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Thread: Suggestions for new chair

  1. #11
    Senior Member Oddity's Avatar
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    I tried my buddy's Panthers X and I didn't notice a difference vs pushing my Lasher BT-Mg. Then I did the math. I weigh 170lbs. My chair weighs 21.5lbs. With my cushion the Panthera X weighed 16lbs. Total rolling package 191.5lbs and 186lbs, respectively. Then I realized why I couldnt notice much of a difference. There really wasn't much of difference to notice. It was when lifting the chair that the difference was remarkable. 5.5lbs is ~25% difference on a 20lb chair but on a nearly 200lb total package it's only a couple percent.
    "I have great faith in fools; self-confidence my friends call it." - Edgar Allen Poe

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  2. #12
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    That makes sense, however I've been able to tell a difference in pushing a lighter chair, even the same chair with lighter wheels. I only weigh around 140, so the percentage of weight difference may be a little higher, but not much. I guess it varies person to person. But in theory a lighter chair should take less effort to push/maneuver.

  3. #13
    Oddity is exactly right, there is very little advantage realized with respect to ease of pushing a lighter CFRP wheelchair. There can be; however, quite a noticeable improvement in push efficiency based on frame rigidity. In order to save weight, many metal frame chairs are simply omitting structural members and using cantilever designs. The lack of a fully boxed frame not only decreases frame rigidity, but also changes the location and magnitude of load bearing stress.

    I read more than a few posts about caster flutter problems on various chairs, that may well be the lack of support for the caster fork stem housing rather than a problem with the caster assembly itself.

    The best reason to choose a carbon fiber chair in general is low transfer weight without sacrificing strength. I load/unload my chair an average of 10 times per day. Over 16 years that's nearly 60000 times I've had to lift my chair with one fully extended arm. The difference in effort required and shoulder fatigue experienced in the 5 years I've been using this same carbon fiber chair have been incredible. It also makes loading/unloading my chair much easier on the other people in my life who occasionally have to lift my chair into the back of my SUV.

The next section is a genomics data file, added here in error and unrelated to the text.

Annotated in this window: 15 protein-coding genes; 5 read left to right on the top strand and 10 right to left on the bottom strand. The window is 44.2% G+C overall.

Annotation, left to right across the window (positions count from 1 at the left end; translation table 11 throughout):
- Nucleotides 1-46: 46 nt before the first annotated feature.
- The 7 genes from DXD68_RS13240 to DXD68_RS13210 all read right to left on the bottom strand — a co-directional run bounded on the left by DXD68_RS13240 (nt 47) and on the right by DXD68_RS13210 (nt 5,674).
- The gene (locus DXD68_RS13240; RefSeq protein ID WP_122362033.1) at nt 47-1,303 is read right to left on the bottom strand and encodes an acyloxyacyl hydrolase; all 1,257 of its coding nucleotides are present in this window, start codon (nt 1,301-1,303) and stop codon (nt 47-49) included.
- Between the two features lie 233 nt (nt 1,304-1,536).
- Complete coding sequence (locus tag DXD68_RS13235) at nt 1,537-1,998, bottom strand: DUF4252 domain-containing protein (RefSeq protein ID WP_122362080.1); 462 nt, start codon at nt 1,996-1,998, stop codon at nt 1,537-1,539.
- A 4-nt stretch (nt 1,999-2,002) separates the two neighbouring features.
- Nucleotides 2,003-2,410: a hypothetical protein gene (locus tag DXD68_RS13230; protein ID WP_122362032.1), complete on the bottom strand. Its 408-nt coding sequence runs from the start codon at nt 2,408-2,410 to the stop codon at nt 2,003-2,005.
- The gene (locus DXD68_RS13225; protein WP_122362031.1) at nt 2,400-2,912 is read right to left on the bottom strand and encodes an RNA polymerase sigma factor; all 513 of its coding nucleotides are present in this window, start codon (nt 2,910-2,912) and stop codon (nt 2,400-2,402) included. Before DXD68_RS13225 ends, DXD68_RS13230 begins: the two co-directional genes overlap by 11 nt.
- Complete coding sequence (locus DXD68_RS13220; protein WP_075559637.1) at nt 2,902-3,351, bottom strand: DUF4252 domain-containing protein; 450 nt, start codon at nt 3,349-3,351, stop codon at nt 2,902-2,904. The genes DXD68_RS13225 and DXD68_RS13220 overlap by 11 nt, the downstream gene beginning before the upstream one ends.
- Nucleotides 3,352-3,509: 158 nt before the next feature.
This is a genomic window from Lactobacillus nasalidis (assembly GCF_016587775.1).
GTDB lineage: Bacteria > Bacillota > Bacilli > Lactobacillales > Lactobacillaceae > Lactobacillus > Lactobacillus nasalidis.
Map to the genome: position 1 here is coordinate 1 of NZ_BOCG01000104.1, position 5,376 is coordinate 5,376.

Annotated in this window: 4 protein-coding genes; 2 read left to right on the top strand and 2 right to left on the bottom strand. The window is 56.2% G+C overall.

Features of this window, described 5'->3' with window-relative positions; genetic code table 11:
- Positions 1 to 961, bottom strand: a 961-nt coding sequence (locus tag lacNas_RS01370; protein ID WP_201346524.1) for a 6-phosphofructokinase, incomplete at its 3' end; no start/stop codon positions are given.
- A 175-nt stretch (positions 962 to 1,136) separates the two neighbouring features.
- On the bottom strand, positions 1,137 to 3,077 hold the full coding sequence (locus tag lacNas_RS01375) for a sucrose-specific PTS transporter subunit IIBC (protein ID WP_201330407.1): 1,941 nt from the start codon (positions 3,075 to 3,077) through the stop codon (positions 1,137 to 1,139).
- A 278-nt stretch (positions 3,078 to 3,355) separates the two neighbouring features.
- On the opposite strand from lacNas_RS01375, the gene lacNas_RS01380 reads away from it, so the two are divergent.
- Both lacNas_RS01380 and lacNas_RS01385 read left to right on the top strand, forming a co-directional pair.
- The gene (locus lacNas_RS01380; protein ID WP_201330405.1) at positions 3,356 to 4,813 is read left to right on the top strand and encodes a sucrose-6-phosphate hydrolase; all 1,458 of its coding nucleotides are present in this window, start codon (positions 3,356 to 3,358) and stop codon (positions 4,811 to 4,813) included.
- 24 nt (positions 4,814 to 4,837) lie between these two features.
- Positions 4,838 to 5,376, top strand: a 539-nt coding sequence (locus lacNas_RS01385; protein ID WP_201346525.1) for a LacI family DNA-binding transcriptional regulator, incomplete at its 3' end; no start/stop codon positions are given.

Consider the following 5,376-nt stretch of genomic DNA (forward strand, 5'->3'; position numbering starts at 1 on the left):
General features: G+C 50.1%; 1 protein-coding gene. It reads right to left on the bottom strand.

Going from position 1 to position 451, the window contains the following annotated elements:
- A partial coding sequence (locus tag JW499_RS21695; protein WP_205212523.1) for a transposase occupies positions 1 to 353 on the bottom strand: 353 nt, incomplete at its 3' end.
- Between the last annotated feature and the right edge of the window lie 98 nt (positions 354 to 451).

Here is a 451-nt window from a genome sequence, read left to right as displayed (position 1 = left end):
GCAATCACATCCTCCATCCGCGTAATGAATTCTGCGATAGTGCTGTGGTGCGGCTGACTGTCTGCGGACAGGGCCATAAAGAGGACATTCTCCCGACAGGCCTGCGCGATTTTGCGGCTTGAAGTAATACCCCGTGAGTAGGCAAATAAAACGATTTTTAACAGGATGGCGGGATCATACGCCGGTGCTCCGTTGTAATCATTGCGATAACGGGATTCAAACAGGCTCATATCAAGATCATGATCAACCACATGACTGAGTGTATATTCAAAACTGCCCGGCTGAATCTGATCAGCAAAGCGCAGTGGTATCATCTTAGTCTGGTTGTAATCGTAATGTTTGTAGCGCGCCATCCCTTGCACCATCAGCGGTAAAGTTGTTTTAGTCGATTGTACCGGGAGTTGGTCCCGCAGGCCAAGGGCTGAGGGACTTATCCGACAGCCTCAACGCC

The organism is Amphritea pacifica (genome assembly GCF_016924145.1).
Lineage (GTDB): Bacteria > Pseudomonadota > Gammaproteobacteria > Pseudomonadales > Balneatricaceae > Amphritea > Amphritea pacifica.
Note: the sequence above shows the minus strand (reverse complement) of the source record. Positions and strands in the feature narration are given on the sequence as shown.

As to which carbon fiber chair to choose, there's really no easy way to evaluate the quality just by looking at one. If you have an eye for engineering, you can pretty easily see if an overall design would be inherently "strong", but it still depends largely on the materials used and the layup schedule.

    Try and talk to people with actual experience with a particular chair and compare your needs to theirs. Keep in mind that wheelchairs are designed to perform the activities required for personal mobility and the related abuse of daily life. Noone can guarantee that any wheelchair will withstand extreme abuse from mishandling.

  4. #14
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    I have one of these http://progeo.net.au/wheelchairs/rig...oker-evolution simply the best chair I've ever had. A mate has the carbon version.

  5. #15
    Quote Originally Posted by Brad09 View Post
    Most people want a carbon chair because it makes car transfers, etc. easier because of the weight, but for me its making the chair lighter to push and the less effort to do it that would make the biggest difference.
    Both of these describe my exact situation. With insurance companies (or *most* insurance companies) refusing to pay for ultra-light chairs, it seems like too big of a risk to take to learn the hard way that CFChair XCF can't handle the knocks and dings that occur when an unforeseen pothole partially swallows the chair and sends its occupant flying in the other direction. I learned the hard way that my Titanium frame CAN in fact handle this and many other types of trauma. I also know that there is a lifetime warrantee on that Titanium frame.

    Statements like this one (not even in the fine print) make me wary: